Objective To assess the accuracy of a pedometer (manufactured by Silva) currently being used as part of a national programme to promote physical activity in the UK.
Methods Laboratory study: 68 participants (aged 19.2 years (SD 2.7), body mass index (BMI) 22.5 kg/m2 (SD 3.3)) wore two Silva pedometers (over the right and left hips) while walking on a motorised treadmill at 2, 2.5, 3, 3.5 and 4 mph. Pedometer step counts were compared with actual steps counted. Free-living study: 134 participants (aged 36.4 years (SD 18.1), BMI 26.3 kg/m2 (SD 5.1)) wore one Silva pedometer, one New-Lifestyles NL-1000 pedometer and an ActiGraph GT1M accelerometer (the criterion) during waking hours for one day. Step counts registered by the Silva and NL-1000 pedometers were compared with ActiGraph step counts. Percentage error of the pedometers were compared across normal-weight (n = 58), overweight (n = 45) and obese (n = 31) participants.
Results Laboratory study: Across the speeds tested percentage error in steps ranged from 6.7 (4 mph) to 46.9% (2 mph). Free-living study: Overall percentage errors of the Silva and NL-1000 pedometers relative to the criterion were 36.3% and 9%, respectively. Significant differences in percentage error of the Silva pedometer were observed across BMI groups (normal-weight 21%, overweight 40.2%, obese 59.2%, p<0.001).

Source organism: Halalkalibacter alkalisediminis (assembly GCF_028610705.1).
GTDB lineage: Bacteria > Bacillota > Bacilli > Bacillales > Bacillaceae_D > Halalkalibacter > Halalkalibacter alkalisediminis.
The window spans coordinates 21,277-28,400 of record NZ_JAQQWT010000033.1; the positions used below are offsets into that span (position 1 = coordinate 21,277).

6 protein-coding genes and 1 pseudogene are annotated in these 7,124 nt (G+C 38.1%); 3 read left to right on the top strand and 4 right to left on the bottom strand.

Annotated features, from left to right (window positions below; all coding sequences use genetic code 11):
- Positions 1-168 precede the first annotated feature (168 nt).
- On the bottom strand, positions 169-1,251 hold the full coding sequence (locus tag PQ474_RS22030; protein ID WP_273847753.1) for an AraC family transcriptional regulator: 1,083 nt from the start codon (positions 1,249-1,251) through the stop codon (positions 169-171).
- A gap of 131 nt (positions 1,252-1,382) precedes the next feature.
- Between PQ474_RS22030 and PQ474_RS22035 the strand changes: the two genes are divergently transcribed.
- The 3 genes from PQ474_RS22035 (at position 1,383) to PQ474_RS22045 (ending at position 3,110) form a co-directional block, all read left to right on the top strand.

Conclusion The findings suggest the Silva pedometer is unacceptably inaccurate for activity promotion purposes, particularly in overweight and obese adults. Pedometers are an excellent tool for activity promotion; however, the use of inexpensive, untested pedometers is not recommended as they will lead to user frustration, low intervention compliance and adverse reaction to the instrument, potentially impacting future public health campaigns.
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Funding No financial support was received from any pedometer companies, importers, or retailers. No external funding supported the work outlined in the article; the study was conducted using resources from the Department of Human Sciences and Faculty of Science at Loughborough University.
Competing interests None.
Ethics approval The Loughborough University Ethical Advisory Committee approved both studies.
Patient consent Obtained.
Provenance and peer review Not commissioned; externally peer reviewed.
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